Wednesday, April 12, 2017

"How To Get Filthy Rich in Rising Asia" by Mohsin Hamid *****

  • Audiobook
  • Pakistani author
  • Originally published in 2013
  • Self-help format
  • UCR Book Club
  • Review:  Hamid's writing is brilliant!  The unique approach of a novel constructed as a self-help book is really clever without feeling at all gimmicky.  The dark humor is delivered perfectly in this audio edition of the book, read to us by the author.  Hamid's use of language is nothing short of masterful!  This novel mocks the dream of wealth and the path one might be forced to travel in order to achieve it.  The overall effect is a smart, tongue-in-cheek denouncement of a life spent seeking riches, a somewhat frightening perception of corporate dark machinations, and a resounding socio-political statement!

Saturday, April 8, 2017

"Cockroaches" by Jo Nesbo ***

  • Audiobook
  • #2 in the Harry Hole series 
  • Danish author
  • Originally published in 2014
  • Review:  Not my favorite Harry Hole . I am glad this series improved over time. Not sure I would have continued with the series if I had read this earlier.

"A Strangeness in My Mind" by Orhan Pamuk *****

  • Summer Read with Beth
  • Turkish author
  • Originally published in 2015
  • Review:  I will be honest and say that until about page 250 I felt I was dragging myself through the book a bit.  Suddenly, and OMG moment and I was glued to it right to the end.  The tears are still drying on my cheeks as I write this review.  Tears for love, for loss, for change, for intentions of the heart and intentions of the word.  Mevlut, the dear boza selling protagonist takes us through the streets of Istanbul over fifty years of his life.  Somehow he remains pure of heart despite the dramatic political, religious, economic, and sociological changes which occur during his lifetime.  I will not soon forget this lovely, lovely man. I have a powerful yearning to walk the streets of the Istanbul neighborhoods in which he has walked nightly for fifty years, in which he found peace with the strangeness in his mind!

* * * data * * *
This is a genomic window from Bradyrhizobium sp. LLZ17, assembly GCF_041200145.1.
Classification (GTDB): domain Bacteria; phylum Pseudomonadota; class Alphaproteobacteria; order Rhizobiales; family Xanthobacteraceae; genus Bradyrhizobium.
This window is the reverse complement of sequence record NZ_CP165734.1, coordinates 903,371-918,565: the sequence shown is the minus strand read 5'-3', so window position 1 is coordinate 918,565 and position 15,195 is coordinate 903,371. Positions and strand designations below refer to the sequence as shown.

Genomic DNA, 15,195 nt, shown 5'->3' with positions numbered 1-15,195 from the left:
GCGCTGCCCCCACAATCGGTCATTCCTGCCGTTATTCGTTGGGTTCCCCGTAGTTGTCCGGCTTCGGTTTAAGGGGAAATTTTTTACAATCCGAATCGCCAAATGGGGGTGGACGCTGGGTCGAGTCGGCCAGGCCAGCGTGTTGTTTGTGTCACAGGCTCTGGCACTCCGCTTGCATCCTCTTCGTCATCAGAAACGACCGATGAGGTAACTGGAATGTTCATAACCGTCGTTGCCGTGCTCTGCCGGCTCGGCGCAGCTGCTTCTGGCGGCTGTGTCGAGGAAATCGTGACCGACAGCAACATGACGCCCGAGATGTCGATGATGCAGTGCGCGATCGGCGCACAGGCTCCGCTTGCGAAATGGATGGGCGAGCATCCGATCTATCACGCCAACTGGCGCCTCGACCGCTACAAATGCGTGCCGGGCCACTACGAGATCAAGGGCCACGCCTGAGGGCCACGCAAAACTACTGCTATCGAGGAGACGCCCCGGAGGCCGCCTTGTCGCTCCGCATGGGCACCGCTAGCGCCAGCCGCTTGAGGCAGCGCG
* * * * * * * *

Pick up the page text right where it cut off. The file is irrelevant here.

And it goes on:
Saturday, April 1, 2017

"In This Grave Hour" by Jacqueline Winspear ****

  • Audiobook 
  • #13 in Maisie Dobbs series
  • English author 
  • Originally published in 2017
  • Review:  As World War II erupts, Maisie Dobbs and her family and friends must cope with all which that portends.  Once again, the author works her magic with regards to creating the feelings associated with the period of history via characters the reader can identify with.  Excellent installment of this series!